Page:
Side View of a Hand Writing With a Pen


Jack Cooper

wired-cropedEmily Dickinson’s use of the dash was unique to the poetry of her time and became a mark of distinction, so to speak. It was as if she avoided ending certain key lines with standard periods and ellipses in order to give typographical recognition to a pause for thought. W.S. Merwin once said that he abandoned punctuation entirely after realizing it “seemed to staple the poem to the page.”* Edward Estlin Cummings famously signed his name without capital letters and used punctuation, syntax and symbols in novel ways specific to each poem, making tiny diacritical and punctuation elements almost as important as the words themselves.  Thus, parentheses were left unclosed or printed backwards, the pronoun “I” almost always appeared in lower case, and colons and quotation marks were given new meaning. Early reviewers and publishers sometimes “corrected” his work, infuriating him. It’s not difficult to imagine what he would have done with today’s autocorrect.

For several years, I hung on to traditional punctuation in my poetry in an effort to achieve clarity. Eventually, I realized that clarity might be an important goal for the professional writer, by which I earned my living for over 30 years, but was often anathema to the best lyrical poetry, which can benefit from a certain degree of conscious ambiguity and enigma (not to be confused with muddled thinking). For me, the further I separated my poetry from my rational, expository writing, the more heart-centered, musical and transcendental my mind became. Except for prose poems (and blogs), I've largely discarded routine punctuation at this point, at the risk of occasional confusion. I’ve concluded that punctuation, and common grammatical conventions in poetry, can become a type of control, not unlike form, meter, rhyme scheme and line length. The more control, the less blood to my heart.

In “All of the Above: A Personality Test,” a James Hearst Poetry Prize finalist a few years ago, I added the novel element of the check box (□) to separate the lines and to mimic the questionnaire form. I felt that the absurdity of making certain choices was crucial to the poem, and the check box emphasized the point for me. Here are a few stanzas:

You usually prefer

Old things


Children in fairy tales

It makes you happy to know that

Whales are sometimes born with legs

Men can lactate

There are two million flowers in a jar of honey

You have difficulty with

Blood on faces

Finding meaning for others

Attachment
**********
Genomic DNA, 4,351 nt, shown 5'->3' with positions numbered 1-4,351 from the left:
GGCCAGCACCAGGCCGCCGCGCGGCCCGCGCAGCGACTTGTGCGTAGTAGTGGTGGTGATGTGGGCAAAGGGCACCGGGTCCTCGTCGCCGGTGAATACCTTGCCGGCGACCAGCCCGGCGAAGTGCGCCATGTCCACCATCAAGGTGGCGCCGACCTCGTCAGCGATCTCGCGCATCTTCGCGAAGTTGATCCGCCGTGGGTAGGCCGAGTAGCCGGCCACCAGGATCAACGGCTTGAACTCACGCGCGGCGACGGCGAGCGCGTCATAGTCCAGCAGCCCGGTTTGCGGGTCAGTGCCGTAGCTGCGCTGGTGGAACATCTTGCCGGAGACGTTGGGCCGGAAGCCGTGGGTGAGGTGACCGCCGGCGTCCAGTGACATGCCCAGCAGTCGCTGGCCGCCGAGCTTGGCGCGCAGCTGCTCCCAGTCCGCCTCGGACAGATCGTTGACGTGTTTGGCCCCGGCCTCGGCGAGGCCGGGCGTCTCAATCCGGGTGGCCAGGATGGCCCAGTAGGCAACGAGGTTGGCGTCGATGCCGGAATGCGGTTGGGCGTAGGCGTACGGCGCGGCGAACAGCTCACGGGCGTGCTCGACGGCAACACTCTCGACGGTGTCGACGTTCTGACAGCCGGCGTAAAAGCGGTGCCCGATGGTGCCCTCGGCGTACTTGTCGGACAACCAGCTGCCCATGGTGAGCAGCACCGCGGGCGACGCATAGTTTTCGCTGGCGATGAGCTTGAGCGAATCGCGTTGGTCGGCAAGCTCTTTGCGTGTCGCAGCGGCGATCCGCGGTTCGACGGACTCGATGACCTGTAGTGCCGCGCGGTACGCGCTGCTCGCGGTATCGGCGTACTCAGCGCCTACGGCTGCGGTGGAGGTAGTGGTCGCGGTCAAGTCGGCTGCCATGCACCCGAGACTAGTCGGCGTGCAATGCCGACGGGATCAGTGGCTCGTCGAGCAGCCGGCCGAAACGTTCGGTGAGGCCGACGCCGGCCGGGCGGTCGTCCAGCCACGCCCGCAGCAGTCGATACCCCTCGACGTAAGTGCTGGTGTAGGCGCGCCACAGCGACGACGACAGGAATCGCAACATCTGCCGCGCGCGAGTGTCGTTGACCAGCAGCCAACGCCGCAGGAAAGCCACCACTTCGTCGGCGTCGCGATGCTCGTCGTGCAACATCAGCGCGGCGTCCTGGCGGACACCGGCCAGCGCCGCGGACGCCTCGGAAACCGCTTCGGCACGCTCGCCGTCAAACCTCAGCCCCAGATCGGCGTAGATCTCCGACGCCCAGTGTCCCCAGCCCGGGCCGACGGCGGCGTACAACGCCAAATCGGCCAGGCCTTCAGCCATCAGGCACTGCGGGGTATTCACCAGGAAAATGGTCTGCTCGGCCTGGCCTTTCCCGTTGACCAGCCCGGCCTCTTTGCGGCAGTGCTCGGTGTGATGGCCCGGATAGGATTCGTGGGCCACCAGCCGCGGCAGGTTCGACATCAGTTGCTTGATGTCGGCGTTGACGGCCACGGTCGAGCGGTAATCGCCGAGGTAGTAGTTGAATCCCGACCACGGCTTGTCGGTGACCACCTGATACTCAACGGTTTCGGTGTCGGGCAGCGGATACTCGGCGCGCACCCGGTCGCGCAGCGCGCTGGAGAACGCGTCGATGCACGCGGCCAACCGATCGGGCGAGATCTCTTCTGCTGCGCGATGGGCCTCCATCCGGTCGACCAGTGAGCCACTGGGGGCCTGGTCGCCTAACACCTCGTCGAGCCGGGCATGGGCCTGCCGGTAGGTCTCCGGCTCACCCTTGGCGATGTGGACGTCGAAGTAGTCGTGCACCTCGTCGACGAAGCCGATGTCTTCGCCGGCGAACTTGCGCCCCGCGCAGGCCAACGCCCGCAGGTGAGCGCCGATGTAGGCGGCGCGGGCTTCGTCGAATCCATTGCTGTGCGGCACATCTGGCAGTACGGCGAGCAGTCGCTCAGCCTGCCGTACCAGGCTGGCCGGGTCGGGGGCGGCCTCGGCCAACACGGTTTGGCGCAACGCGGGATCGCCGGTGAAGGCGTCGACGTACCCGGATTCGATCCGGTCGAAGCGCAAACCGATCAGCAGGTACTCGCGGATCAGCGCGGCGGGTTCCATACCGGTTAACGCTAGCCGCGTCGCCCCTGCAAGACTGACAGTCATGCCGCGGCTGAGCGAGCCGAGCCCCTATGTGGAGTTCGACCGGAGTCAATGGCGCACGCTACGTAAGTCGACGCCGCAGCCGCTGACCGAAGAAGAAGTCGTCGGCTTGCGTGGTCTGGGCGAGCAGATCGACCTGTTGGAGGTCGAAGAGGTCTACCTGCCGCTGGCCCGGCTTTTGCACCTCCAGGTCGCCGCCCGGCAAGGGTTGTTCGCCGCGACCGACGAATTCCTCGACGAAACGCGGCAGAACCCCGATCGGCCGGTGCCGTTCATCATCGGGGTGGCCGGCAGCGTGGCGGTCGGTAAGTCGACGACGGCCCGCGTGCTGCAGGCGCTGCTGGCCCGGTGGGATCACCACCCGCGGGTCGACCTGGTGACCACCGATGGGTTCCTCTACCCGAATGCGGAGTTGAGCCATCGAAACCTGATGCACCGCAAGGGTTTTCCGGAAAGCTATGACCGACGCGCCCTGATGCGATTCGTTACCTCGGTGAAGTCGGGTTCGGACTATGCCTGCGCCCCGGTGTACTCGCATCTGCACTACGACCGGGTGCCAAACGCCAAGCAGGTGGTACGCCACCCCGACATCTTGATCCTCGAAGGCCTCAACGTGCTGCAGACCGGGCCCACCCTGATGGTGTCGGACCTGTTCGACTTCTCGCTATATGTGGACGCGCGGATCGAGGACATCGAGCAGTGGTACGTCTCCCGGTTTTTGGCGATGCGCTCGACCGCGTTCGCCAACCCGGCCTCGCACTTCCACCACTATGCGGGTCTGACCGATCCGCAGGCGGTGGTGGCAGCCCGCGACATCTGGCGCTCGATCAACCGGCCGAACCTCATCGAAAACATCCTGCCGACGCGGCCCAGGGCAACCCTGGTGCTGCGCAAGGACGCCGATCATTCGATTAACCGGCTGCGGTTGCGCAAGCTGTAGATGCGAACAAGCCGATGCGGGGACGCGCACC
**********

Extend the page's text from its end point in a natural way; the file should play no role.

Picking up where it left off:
The notion that sponges are inferior

In the following poem, recently published in Trajectory, line and stanza breaks make punctuation redundant, while capital letters serve as a clue that a new sentence has begun.



I could have been kinder

like a tree is kind

like a rainbow

like a spoon

Kind is not the same as nice

Nice is how you act

Kind is how you help

I could have been kinder

to Melissa

who only wanted

to be looked forward to

I could have been kinder

to Steve

who didn’t understand

that friendship

isn’t asked for

love isn’t earned

I could have been kinder

the way time can be kind

to strangers

to youth

to the wounded

I concede that most poets will feel the need for an occasional question mark or comma, for example, or Emily Dickinson’s em dashes, to avoid misunderstanding or to underscore intent.  But in the end, the use of punctuation is mostly a visual one, since typographical marks are usually unpronounced elements of the poem that only appear in written form; it matters little to the oral tradition, which for me is always the final test. In my case, the absence of punctuation has the additional advantage of liberating my mind during the writing process, unstapling it from my past, so to speak.

*American Poetry Observed, Joe David Bellany, ed., Illini Books, 1988

Jack Cooper

Jack Cooper: Jack Cooper's first poetry collection, Across My Silence, was published by World Audience, Inc., 2007. His work has been nominated three times for a Pushcart Prize, and chosen as a finalist in North American Review's 2012 James Hearst Poetry Prize and in the 2014 Eco Arts Award in Creative Excellence, and winner, Annual Flash Contest, Flash Fiction Chronicles, April 2015.  His poetry and/or flash and mini-plays have also appeared in Slant, Bryant Literary Review, Santa Fe Literary Review, and many other publications. He is a contributing editor at Jack Cooper was last featured in Issue 297.2, Spring 2012 of the North American Review.

Illustrations by: Anthony Tremmaglia. Anthony Tremmaglia is an Ottawa-based illustrator, artist, and educator. His clients include WIRED, Scientific American, Smart Money, HOW, and San Francisco Weekly.